Take the cake out of the fridge and gently drape the fondant over the cake. Shape and smooth the fondant around the cake to get a clean appearance, then trim the edges and tuck them neatly under the cake. Decorate with a pink fondant rose on top or a sprinkle of powdered sugar.

Nova Scotia

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We went on a short trip, 4 days, to the province next door to PEI, Nova Scotia. A long time ago prior to 1740 it was known as Acadie and populated by French settlers who developed a dyke system for farming on the Bay of Fundy.

We first travelled from our home going East towards Wood Island to catch the ferry which crosses over to Caribou in Nova Scotia a 90 minute trip. The ferry service accommodates both big trucks, buses and cars. Once in Caribou we drove towards Halifax, the capital of the province which is about 90 minutes away. We rented an Air B&B by the Citadel and the architectural wonder new Library on Morris street. A very nice apartment with a nautical theme in the original design, this being an older well preserved building. By walking down hill you arrive in the Port of Halifax where Pier 21, the Canadian Museum dedicated to immigration and many other attractions are located including a larger than life statue to Sir Samuel Cunard, a native son and founder of the famous Cunard Shipping Line.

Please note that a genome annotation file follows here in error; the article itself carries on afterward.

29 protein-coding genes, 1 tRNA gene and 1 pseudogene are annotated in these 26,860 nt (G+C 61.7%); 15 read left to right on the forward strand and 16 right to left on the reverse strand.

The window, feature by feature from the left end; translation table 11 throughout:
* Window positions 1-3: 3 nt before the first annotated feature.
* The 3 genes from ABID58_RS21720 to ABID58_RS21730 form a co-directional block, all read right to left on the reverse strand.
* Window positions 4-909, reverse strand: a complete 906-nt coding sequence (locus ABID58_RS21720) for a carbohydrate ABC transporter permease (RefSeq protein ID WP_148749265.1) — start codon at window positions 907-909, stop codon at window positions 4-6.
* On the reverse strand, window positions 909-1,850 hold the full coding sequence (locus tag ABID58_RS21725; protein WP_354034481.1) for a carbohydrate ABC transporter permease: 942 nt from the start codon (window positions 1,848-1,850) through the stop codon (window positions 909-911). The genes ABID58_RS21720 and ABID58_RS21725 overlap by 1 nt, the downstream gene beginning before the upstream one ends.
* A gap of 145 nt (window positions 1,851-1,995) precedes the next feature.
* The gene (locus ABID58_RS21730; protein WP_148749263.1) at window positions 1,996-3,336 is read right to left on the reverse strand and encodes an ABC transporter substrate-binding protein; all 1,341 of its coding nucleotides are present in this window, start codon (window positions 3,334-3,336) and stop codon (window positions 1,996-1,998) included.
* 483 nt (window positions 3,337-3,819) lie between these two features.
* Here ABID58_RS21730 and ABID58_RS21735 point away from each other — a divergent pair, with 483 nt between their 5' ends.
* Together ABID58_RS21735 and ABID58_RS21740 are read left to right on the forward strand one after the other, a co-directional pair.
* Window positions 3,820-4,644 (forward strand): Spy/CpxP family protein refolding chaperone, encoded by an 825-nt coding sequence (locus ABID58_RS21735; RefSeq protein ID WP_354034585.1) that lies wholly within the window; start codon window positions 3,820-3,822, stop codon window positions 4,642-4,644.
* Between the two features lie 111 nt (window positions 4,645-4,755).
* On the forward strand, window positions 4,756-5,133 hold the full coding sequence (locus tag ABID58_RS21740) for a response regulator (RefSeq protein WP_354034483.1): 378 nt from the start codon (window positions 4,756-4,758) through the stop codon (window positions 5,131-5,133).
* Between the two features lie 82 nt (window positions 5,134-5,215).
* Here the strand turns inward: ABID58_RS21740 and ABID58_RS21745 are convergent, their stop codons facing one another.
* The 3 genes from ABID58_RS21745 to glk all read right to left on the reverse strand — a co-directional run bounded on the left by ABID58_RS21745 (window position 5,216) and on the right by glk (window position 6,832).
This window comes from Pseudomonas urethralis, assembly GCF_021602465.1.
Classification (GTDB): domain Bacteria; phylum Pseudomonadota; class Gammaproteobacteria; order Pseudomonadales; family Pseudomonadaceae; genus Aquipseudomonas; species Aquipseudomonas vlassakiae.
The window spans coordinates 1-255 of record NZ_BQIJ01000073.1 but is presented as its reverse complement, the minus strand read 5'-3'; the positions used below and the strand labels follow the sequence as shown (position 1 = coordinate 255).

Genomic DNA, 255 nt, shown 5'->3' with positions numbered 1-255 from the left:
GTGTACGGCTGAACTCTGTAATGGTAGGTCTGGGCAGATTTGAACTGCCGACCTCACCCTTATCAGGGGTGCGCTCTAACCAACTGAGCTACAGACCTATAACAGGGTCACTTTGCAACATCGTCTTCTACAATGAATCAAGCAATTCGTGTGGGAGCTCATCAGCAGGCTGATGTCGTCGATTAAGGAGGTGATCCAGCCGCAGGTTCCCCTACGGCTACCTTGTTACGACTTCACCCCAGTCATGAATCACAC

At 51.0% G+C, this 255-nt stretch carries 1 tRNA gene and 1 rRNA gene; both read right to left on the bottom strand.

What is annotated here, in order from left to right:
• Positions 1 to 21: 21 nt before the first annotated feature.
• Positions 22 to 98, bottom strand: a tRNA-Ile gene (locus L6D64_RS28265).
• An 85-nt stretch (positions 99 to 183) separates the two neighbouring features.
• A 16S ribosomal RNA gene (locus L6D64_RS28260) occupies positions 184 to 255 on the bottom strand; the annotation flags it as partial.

Halifax has many beautiful colonial stone buildings, old churches and museums. Founded in 1749 and replacing the original capital of Port Royal on the Bay of Fundy. It has a population of half a million people, lots of very good restaurants and bars where drinks mixology is the craze with very good barmen competing on who is the best. I often wonder how they remember all the complex drink recipes and it is great to watch them in action.